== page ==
8.Are the proposed objectives for the review of existing resolution powers and incorporation of the conversion power into Canada’s bank resolution framework appropriate? What additional considerations should be taken into account to maximize the effectiveness of the conversion power as part of the overall resolution framework?

9.Could a holding company model provide advantages in the application of the bridge bank powers (i.e., akin to the U.S. approach) or conversion powers (i.e., akin to the U.K. approach)?

As usual, there are two fundamental objections to the proposed scheme: firstly, these are all low-trigger conversions, which might be good enough to resolve a crisis, but do not even attempt to avert a crisis; secondly, it gives powers formerly held by a bankruptcy court to a handful of highly politicized, unscrutinized bureaucrats in the CDIC.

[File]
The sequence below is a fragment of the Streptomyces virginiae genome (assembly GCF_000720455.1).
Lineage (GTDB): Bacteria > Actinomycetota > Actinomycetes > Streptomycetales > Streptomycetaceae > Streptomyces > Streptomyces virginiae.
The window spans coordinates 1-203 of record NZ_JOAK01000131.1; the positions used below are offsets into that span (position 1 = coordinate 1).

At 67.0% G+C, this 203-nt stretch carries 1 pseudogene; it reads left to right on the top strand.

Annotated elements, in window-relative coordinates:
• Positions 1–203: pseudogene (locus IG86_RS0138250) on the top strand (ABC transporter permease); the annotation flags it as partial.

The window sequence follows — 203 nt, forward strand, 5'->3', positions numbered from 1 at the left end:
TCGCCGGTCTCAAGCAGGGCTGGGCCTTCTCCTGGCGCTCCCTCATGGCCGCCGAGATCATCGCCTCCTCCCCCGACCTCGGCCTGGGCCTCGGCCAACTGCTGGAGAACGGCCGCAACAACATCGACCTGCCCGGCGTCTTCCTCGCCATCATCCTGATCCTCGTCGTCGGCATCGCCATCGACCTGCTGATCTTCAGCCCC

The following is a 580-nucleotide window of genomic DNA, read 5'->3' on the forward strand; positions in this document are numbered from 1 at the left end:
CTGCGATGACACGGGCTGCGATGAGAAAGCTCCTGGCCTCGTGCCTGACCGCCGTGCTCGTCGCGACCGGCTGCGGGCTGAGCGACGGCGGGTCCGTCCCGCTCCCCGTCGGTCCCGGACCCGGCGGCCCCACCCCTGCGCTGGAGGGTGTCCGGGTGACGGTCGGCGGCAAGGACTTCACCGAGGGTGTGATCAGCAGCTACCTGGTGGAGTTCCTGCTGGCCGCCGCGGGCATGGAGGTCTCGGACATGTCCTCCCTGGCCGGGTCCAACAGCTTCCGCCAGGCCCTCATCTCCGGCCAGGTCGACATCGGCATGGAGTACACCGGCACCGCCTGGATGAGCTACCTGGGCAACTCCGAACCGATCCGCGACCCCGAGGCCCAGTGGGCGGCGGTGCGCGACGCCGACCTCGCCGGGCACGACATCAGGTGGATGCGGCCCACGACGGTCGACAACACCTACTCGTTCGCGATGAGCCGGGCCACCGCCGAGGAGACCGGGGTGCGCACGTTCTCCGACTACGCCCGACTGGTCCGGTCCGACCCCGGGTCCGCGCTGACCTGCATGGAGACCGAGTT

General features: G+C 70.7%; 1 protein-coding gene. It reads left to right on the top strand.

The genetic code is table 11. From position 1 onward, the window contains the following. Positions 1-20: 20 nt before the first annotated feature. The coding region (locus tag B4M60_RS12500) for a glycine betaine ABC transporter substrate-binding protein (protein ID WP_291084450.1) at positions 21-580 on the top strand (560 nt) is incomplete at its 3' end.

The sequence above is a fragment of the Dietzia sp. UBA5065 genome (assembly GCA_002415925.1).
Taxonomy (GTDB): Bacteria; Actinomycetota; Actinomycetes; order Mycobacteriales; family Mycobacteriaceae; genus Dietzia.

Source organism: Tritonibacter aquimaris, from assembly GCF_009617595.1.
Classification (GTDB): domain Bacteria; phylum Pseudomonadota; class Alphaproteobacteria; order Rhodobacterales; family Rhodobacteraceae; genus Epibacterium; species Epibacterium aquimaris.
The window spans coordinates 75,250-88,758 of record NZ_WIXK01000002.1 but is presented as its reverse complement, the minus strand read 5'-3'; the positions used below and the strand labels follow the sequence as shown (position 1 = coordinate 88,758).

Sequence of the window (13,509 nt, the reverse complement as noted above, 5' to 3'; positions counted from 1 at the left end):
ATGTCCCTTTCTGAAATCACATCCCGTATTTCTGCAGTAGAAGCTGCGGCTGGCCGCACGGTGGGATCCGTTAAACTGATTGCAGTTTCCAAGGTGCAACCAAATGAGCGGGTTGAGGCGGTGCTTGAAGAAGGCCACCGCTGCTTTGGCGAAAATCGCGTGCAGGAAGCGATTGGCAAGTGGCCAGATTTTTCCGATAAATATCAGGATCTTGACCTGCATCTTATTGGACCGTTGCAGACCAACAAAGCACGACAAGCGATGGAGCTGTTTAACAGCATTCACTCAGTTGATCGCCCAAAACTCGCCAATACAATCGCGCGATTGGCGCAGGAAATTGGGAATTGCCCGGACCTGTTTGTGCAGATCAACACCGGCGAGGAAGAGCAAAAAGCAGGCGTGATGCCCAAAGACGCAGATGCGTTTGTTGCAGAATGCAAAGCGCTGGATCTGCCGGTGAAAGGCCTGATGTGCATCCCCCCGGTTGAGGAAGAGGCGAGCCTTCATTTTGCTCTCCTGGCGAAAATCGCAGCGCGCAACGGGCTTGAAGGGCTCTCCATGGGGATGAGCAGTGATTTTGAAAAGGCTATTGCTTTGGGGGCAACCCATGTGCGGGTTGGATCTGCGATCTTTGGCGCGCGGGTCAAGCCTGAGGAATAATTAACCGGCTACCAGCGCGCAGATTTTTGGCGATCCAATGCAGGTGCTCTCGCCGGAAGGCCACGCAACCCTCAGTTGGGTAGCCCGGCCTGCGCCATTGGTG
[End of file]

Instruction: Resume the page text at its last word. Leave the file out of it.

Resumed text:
I see the whole thing as a lot of flim-flam; a fig-leaf over the ravaging of the rule of law. In any future horrific scenario, there will be so much uncertainty regarding the fate of capital instruments that a bank in dire straits simply will not be able to issue anything.